The Big 12 conference ended it’s long audition process for new members yesterday by announcing that they had decided not to accept any new members. In his press conference, commissioner Bob Bowlsby said that the decision wasn’t one of not expanding so much as it was an “endorsement and reinvestment in the 10 that we had.”READ MORE: Home Alone: Helping Pandemic Pets Cope When Their Owners Return To Work
So, here we are, after three months of pageantry and presentations and whispers of as many as 20 different schools being under consideration for a coveted spot in a Power 5 conference, nobody gets in. The Big 12 is Lucy and all of the schools that were jockeying for a potential spot in the league are Charlie Brown.
As Stewart Mandel of Fox Sports wrote in reaction to the news, the conference owes all of the schools it dangled the carrot of expansion in front of an apology. The governor of Texas, Greg Abbott, a University of Texas alum, blasted the conference for not bringing in Houston. Looking back though, we should have probably seen this coming.
It was just a little over two months ago now that we were made aware that the conference’s TV partners, ESPN and FOX, were unhappy with the talk of expansion. The reason for that unhappiness was the potential $20-25 million dollars per school that the cable networks would have to cough up as part of a “pro rata” clause in their contracts with the Big 12.READ MORE: Neighbors Creating Holiday Magic On Candy Cane Lane In Pleasanton Since 1953
Then, on Friday, Sports Illustrated’s Pete Thamel reported that the networks had reportedly been in contact with the conference about potentially kicking in more money if they didn’t expand. As one source that Thamel quoted in the article noted:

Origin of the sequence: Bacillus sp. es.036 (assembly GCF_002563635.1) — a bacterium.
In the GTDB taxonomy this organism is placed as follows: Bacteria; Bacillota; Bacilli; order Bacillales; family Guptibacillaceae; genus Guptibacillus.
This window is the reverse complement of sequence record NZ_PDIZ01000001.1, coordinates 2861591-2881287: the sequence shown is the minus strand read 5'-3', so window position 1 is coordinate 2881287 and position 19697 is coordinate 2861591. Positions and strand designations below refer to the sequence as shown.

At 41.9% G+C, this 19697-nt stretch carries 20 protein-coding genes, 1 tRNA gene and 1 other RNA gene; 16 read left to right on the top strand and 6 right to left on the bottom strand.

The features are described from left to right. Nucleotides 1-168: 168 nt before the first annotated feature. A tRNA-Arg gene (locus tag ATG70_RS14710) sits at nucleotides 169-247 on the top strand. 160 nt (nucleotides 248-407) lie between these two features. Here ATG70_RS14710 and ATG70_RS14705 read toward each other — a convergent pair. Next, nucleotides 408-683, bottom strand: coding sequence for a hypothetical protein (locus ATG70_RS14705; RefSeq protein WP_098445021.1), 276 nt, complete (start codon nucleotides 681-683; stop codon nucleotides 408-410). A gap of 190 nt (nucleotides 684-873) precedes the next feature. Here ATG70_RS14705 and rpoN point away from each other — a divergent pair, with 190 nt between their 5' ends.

“If they put more money up and bought out that pro rata clause, we’ll likely keep ourselves at 10,” speculated a high-ranking Big 12 source.”
Granted, no renegotiated TV deal was announced yesterday, but one has to believe that conversations are ongoing between the conference and its TV partners. Television contracts are the main reason that we saw the first round of conference realignment a few years ago, so it shouldn’t be a surprise that TV partners likely influenced the decision not to expand.
That makes yesterday’s decision make a little more sense. The 10 schools in the conference essentially decided to add a few more zeroes to their own bottom lines in exchange for voting not to expand the conference further. The TV partners don’t have to cough up the extra money for the conference adding schools making them happy. In the short term, it’s a win-win.
Overall, the Big 12 didn’t necessarily need to expand. The expansion talk blossomed out of the conference missing the first College Football Playoff in 2014. The studies they had done concluded that adding a couple teams in order to have a conference championship game would give them a better chance of making the playoff going forward. What their studies didn’t tell them is that their TV partners would balk at paying the money that adding teams to the conference would entail. Once that happened, expansion was pretty much dead in the water.MORE NEWS: As Oakland Lawmakers Prepare To Vote To Increase Police Staffing New Report Questions Need
Ryan Mayer is an Associate Producer for CBS Local Sports. Ryan lives in NY but comes from Philly and life as a Philly sports fan has made him cynical. Anywhere sports are being discussed, that’s where you’ll find him.